British Rail Manual – Competition Winners

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We would like to say a big thank-you to everyone who submitted a response to our latest competition to win a copy of the new British Rail Corporate Identity Manual. Also a massive thanks to the book curator, Wallace Henning, who kindly donated three for us to giveaway!

Below are our favourite (and winning) entries. If you didn’t win this time around, you can buy the book here.

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#1 by Jon Ashby

“My favourite train journey has always been the journey between Coventry, my home town, and London Euston – and its return. It’s a journey I’ve taken countless times, and one that has become a prism via which much of my life has been defined so far.

It began with my first trip down to apply for university in London. That tingling excitement of escaping your hometown and taking that first teenage leap into the possibilities of the unknown began a heightened romanticism with which, even if in diminishing returns, I still feel to this day when making that journey. Taking me to new experiences, new adventures, a new home. I’m now 37…

Of course, the return journey holds just as much significance. It brings me ‘home home’, to family and school friends. The brutalist drabness of the station offering oxymoronic comfort and warmth, but equally tinged with the emotion of relationship break-ups, birthdays, family bereavement, job interviews, missed chances, Christmas and all the rest of it.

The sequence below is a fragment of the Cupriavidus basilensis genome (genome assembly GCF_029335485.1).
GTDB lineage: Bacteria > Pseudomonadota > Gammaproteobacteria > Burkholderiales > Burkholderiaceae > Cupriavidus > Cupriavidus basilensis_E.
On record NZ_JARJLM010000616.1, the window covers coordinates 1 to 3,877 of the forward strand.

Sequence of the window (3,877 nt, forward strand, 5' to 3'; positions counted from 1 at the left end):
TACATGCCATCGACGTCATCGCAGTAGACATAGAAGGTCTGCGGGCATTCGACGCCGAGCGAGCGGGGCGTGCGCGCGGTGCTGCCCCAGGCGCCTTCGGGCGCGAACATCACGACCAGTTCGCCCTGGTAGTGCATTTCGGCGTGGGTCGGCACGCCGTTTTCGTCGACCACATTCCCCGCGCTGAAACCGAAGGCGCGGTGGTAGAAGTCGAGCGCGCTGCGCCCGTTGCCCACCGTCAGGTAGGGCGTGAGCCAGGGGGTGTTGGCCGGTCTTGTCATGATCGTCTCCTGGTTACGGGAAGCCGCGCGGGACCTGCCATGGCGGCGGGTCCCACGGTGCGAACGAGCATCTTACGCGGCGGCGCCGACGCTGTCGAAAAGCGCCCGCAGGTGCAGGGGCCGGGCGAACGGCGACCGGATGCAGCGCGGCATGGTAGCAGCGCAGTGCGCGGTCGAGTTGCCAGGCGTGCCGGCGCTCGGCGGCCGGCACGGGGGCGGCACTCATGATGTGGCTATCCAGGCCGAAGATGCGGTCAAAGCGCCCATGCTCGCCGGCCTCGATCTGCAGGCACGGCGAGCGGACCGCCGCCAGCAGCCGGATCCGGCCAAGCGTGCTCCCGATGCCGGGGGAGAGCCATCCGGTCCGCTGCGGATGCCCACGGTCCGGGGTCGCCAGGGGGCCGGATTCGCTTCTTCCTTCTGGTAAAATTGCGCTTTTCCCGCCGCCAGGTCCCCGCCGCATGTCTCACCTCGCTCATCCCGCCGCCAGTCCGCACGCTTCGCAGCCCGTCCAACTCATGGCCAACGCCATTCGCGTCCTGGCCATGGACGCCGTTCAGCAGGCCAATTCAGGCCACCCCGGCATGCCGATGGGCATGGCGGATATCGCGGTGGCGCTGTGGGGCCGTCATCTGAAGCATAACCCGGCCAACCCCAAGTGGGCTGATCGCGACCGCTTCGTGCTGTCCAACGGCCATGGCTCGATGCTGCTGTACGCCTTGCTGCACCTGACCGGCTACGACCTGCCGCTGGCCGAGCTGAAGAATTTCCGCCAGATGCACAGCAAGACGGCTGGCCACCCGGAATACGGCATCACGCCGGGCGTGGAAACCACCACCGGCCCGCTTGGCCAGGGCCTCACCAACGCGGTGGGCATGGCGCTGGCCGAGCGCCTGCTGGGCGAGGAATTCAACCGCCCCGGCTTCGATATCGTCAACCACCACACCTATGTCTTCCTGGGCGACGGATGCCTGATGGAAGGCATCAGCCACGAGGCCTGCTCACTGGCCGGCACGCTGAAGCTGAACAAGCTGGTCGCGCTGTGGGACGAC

But in whichever direction or mood, that prism, the half-reflected train window self-portrait bleeding into the speeding landscape and sky beyond, would offer me a glimpse into a hopeful future.”

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#2 by Craig Berry

“My favourite train journey started in around 2012/13 when I first travelled to Leeds from Liverpool. It was to attend my interview at Leeds Met (now Beckett) for their Graphic Arts & Design course. At the time I was doing my foundation course at Liverpool Community College (now The City of Liverpool College) and this trip to Leeds was the first time I had gone on such a journey by my self; it was terrifying and exciting at the same time. I was so nervous at the thought of having to explain myself and my work to the tutors at the university so I can’t really remember that particular journey so well other than that I was frantically cramming notes and sentences into my head and also the hassle of lugging my A0 portfolio case through a reasonably busy train carriage.

Although this fear was superfluous, as the next day I received the news that I had been accepted provisionally and 3 years later I graduated with a 1st class degree having had an amazing time in Leeds, making new friends, learning the subject and experiencing life in general. Over those 3 years I must’ve made that same journey from Liverpool to Leeds (and vice-versa) around 50+ times as I returned home frequently (during 1st and 2nd years) to work and see family & friends.

The physical journey itself isn’t very long at around an hour and a half but it is beautiful. Leaving the city of Liverpool and quickly passing through the small industrial Northern towns of Birchwood and Warrington and then onto the City of Manchester where I always tried to sit by the window facing the Haçienda as it passed by to catch a glimpse. It then crosses the Pennines into Yorkshire and through the small villages of Stalybrige and Dewsbury but also Huddersfield where I admired the impressive Huddersfield Town football/rugby stadium before then finally arriving in the bustling city of Leeds.